Five scenarios were developed to estimate reductions in plastic pollution over the period 2016-2040. Scenarios were defined by four high-level classes of interventions (reduce, substitute, recycle, dispose) and eight system interventions: (i) reducing plastic quantity in the system, (ii) substituting plastics with alternative materials and delivery systems, (iii) implementing design for recycling, (iv) increasing collection capacity, (v) scaling-up sorting and mechanical recycling capacity, (vi) scaling-up chemical conversion capacity, (vii) reducing post-collection environmental leakage, and (viii) reducing trade in plastic waste (table S7). Scenarios modeled include: (i) ‘Business as Usual’ (BAU), (ii) ‘Collect and Dispose’, (iii) ‘Recycling’, (iv) ‘Reduce and Substitute’, and (v) an integrated ‘System Change’ scenario that implemented the entire suite of interventions (tables S8 and S57).
At all relevant geographical scales, waste production and handling data are notoriously difficult to obtain. Many model inputs have a high degree of uncertainty which was propagated using Monte Carlo sampling. Data inputs and assigned uncertainties are described in supplemental material (SM section 5.6). In the absence of datasets with which to formally validate the model, sensitivity analyses were conducted to quantify the influence of individual model inputs and to identify key drivers of plastic pollution. Model outputs from the BAU scenario were also compared against results from other global studies (2, 5, 36).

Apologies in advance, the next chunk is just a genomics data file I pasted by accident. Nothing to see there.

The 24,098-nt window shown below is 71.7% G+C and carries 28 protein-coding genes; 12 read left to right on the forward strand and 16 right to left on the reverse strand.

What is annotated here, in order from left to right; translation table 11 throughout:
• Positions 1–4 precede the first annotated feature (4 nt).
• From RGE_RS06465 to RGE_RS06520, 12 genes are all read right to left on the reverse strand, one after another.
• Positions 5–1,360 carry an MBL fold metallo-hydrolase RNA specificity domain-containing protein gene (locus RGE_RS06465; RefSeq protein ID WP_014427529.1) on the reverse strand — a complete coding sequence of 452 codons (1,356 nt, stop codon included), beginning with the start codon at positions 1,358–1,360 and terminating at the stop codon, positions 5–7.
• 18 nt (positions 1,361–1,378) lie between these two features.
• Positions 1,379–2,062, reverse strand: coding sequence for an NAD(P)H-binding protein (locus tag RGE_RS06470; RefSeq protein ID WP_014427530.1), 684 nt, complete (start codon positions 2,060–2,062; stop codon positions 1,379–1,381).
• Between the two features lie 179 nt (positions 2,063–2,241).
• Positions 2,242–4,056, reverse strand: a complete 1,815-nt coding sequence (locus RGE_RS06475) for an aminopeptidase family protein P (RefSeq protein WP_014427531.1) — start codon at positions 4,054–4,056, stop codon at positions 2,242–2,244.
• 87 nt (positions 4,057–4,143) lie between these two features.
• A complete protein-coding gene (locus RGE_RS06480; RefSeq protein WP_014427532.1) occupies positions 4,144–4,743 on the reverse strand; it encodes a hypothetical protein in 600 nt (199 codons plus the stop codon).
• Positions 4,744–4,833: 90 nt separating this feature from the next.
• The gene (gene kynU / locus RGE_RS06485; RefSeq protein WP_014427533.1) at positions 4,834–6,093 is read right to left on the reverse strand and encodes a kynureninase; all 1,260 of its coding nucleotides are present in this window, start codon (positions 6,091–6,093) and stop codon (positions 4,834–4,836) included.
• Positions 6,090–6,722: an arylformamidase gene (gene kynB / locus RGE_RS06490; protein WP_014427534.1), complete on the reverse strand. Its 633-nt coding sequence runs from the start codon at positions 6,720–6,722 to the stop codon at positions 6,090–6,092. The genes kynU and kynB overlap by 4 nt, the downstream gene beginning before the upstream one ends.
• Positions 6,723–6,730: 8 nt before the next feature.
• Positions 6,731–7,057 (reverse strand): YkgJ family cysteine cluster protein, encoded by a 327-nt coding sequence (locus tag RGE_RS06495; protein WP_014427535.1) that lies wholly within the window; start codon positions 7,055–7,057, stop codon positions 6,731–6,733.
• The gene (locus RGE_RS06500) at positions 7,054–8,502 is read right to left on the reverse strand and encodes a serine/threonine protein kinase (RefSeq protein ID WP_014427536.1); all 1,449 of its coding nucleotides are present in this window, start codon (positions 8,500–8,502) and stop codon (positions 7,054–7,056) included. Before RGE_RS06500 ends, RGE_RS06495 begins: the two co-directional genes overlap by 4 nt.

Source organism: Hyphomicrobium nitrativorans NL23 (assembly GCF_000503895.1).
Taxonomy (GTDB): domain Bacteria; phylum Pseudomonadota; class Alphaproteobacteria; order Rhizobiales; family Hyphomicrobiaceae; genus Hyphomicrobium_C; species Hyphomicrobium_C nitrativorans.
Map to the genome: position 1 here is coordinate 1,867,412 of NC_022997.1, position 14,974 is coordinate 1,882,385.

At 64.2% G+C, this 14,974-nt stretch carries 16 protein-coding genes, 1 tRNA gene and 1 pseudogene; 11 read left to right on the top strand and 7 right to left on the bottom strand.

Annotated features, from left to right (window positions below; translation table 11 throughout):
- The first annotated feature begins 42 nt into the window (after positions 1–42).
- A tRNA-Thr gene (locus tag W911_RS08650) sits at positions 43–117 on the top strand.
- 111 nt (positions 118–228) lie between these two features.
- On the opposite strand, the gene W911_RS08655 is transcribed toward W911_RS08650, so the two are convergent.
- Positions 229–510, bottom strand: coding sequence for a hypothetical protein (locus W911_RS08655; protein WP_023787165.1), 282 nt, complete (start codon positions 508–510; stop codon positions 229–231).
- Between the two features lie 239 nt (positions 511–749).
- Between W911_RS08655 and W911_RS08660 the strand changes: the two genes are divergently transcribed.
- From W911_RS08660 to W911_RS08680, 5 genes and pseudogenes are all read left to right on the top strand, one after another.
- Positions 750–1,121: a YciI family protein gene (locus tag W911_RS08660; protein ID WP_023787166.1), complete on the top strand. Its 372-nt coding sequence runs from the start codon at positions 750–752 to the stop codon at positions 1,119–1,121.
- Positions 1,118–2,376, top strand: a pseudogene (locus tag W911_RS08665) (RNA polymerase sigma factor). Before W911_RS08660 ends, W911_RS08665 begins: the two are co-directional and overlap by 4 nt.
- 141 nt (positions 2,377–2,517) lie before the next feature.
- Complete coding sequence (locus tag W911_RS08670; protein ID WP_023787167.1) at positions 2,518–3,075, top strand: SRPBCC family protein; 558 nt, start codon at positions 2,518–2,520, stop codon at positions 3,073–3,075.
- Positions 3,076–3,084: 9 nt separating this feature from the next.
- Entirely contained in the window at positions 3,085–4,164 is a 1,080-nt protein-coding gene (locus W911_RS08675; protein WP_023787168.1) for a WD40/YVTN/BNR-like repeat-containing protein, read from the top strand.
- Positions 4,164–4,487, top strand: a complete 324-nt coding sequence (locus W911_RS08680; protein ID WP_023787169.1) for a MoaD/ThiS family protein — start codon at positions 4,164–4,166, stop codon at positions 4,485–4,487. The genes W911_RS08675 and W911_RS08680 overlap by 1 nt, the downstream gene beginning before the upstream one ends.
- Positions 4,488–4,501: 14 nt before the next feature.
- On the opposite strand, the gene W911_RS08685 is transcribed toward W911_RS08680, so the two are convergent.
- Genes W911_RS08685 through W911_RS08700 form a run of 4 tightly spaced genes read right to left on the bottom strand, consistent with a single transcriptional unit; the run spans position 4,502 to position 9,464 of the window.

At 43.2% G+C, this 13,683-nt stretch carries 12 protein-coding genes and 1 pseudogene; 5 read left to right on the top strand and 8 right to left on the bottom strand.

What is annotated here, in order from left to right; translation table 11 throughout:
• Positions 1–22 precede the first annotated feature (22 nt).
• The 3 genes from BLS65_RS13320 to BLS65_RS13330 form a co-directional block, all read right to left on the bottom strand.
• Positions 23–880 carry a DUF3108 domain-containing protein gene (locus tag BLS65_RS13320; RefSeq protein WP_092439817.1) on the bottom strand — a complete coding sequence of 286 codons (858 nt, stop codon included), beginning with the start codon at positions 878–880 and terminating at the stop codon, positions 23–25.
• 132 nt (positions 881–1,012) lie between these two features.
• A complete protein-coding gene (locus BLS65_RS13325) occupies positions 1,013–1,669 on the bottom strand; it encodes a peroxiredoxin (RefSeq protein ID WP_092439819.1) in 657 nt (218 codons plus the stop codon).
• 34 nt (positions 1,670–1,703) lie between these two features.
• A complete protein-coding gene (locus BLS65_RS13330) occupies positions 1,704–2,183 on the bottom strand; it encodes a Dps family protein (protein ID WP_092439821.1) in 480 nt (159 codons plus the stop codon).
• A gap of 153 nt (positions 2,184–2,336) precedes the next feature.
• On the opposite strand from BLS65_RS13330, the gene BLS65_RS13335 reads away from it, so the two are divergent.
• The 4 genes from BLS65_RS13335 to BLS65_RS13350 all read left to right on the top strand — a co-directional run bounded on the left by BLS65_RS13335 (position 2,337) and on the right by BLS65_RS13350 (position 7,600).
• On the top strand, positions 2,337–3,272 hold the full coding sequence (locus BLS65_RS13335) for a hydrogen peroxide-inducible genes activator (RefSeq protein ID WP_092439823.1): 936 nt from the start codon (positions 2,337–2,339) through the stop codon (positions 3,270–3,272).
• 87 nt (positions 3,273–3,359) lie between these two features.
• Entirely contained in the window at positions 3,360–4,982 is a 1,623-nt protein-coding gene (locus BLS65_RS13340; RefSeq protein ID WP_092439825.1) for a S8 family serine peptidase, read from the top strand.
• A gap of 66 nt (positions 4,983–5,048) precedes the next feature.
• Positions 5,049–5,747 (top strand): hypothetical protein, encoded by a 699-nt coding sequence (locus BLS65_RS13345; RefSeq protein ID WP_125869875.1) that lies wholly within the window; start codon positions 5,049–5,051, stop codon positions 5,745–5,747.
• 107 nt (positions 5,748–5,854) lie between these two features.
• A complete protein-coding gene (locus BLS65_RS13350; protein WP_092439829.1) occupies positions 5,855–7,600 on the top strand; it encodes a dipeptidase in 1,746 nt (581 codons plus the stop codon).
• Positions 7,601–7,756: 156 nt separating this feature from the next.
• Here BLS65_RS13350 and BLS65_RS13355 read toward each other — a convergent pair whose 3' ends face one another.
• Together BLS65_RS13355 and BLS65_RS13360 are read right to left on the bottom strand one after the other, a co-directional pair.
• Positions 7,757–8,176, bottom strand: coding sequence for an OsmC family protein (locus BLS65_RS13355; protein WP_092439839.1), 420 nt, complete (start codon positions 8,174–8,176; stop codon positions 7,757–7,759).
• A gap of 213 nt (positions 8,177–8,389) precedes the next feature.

Business as usual
The BAU scenario highlights the scale of the plastic pollution problem and provides a baseline from which to compare alternative intervention strategies (Fig. 1). At a global scale from 2016-2040, the annual rate of macro- and microplastic entering aquatic systems from land increased 2.6-fold (Fig. 1C and Table 1). Over the same period, the rate of plastic pollution retained in terrestrial systems increased 2.8-fold (Fig. 1D and Table 1).
When current commitments to reducing plastic pollution were modeled assuming full implementation (SM section 9.1), annual plastic pollution rates into aquatic and terrestrial environments decreased by only 6.6% [95% Confidence Interval: 5.4, 7.9] (37) and 7.7% [5.2, 10] by 2040, respectively (Fig. 1A). This result confirms that current commitments coupled with appropriate policies can reduce plastic waste input into the environment but also shows that considerable additional effort will be needed to match the unprecedented scale of projected environmental plastic pollution.